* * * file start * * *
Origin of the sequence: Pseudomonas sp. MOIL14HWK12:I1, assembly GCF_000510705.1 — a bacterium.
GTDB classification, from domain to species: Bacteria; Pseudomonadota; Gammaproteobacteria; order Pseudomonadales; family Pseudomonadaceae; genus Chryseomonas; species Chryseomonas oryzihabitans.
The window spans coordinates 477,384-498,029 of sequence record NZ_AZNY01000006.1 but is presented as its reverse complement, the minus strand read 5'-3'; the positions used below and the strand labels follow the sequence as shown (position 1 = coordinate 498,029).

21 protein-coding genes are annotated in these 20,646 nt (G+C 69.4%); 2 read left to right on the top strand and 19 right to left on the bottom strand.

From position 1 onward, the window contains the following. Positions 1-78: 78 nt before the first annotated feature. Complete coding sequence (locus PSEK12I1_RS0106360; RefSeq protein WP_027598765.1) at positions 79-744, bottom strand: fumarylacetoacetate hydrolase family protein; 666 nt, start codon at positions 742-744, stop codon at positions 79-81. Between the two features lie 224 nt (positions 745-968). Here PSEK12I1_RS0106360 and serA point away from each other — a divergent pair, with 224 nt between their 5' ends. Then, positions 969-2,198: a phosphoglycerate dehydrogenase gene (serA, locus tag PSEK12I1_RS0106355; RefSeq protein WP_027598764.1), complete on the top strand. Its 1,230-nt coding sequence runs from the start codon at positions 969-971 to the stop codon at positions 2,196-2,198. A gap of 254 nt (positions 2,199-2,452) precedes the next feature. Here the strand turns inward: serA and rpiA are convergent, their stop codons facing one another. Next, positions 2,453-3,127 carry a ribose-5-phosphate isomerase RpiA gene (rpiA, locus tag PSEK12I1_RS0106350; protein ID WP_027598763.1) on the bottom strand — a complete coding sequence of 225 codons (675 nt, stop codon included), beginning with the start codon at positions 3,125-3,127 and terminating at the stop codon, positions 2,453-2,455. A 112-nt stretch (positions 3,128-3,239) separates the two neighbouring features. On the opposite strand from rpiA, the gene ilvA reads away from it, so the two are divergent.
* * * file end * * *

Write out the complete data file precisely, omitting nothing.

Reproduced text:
Origin of the sequence: Pseudomonas sp. MOIL14HWK12:I1, assembly GCF_000510705.1 — a bacterium.
GTDB classification, from domain to species: Bacteria; Pseudomonadota; Gammaproteobacteria; order Pseudomonadales; family Pseudomonadaceae; genus Chryseomonas; species Chryseomonas oryzihabitans.
The window spans coordinates 477,384-498,029 of sequence record NZ_AZNY01000006.1 but is presented as its reverse complement, the minus strand read 5'-3'; the positions used below and the strand labels follow the sequence as shown (position 1 = coordinate 498,029).

21 protein-coding genes are annotated in these 20,646 nt (G+C 69.4%); 2 read left to right on the top strand and 19 right to left on the bottom strand.

From position 1 onward, the window contains the following. Positions 1-78: 78 nt before the first annotated feature. Complete coding sequence (locus PSEK12I1_RS0106360; RefSeq protein WP_027598765.1) at positions 79-744, bottom strand: fumarylacetoacetate hydrolase family protein; 666 nt, start codon at positions 742-744, stop codon at positions 79-81. Between the two features lie 224 nt (positions 745-968). Here PSEK12I1_RS0106360 and serA point away from each other — a divergent pair, with 224 nt between their 5' ends. Then, positions 969-2,198: a phosphoglycerate dehydrogenase gene (serA, locus tag PSEK12I1_RS0106355; RefSeq protein WP_027598764.1), complete on the top strand. Its 1,230-nt coding sequence runs from the start codon at positions 969-971 to the stop codon at positions 2,196-2,198. A gap of 254 nt (positions 2,199-2,452) precedes the next feature. Here the strand turns inward: serA and rpiA are convergent, their stop codons facing one another. Next, positions 2,453-3,127 carry a ribose-5-phosphate isomerase RpiA gene (rpiA, locus tag PSEK12I1_RS0106350; protein ID WP_027598763.1) on the bottom strand — a complete coding sequence of 225 codons (675 nt, stop codon included), beginning with the start codon at positions 3,125-3,127 and terminating at the stop codon, positions 2,453-2,455. A 112-nt stretch (positions 3,128-3,239) separates the two neighbouring features. On the opposite strand from rpiA, the gene ilvA reads away from it, so the two are divergent.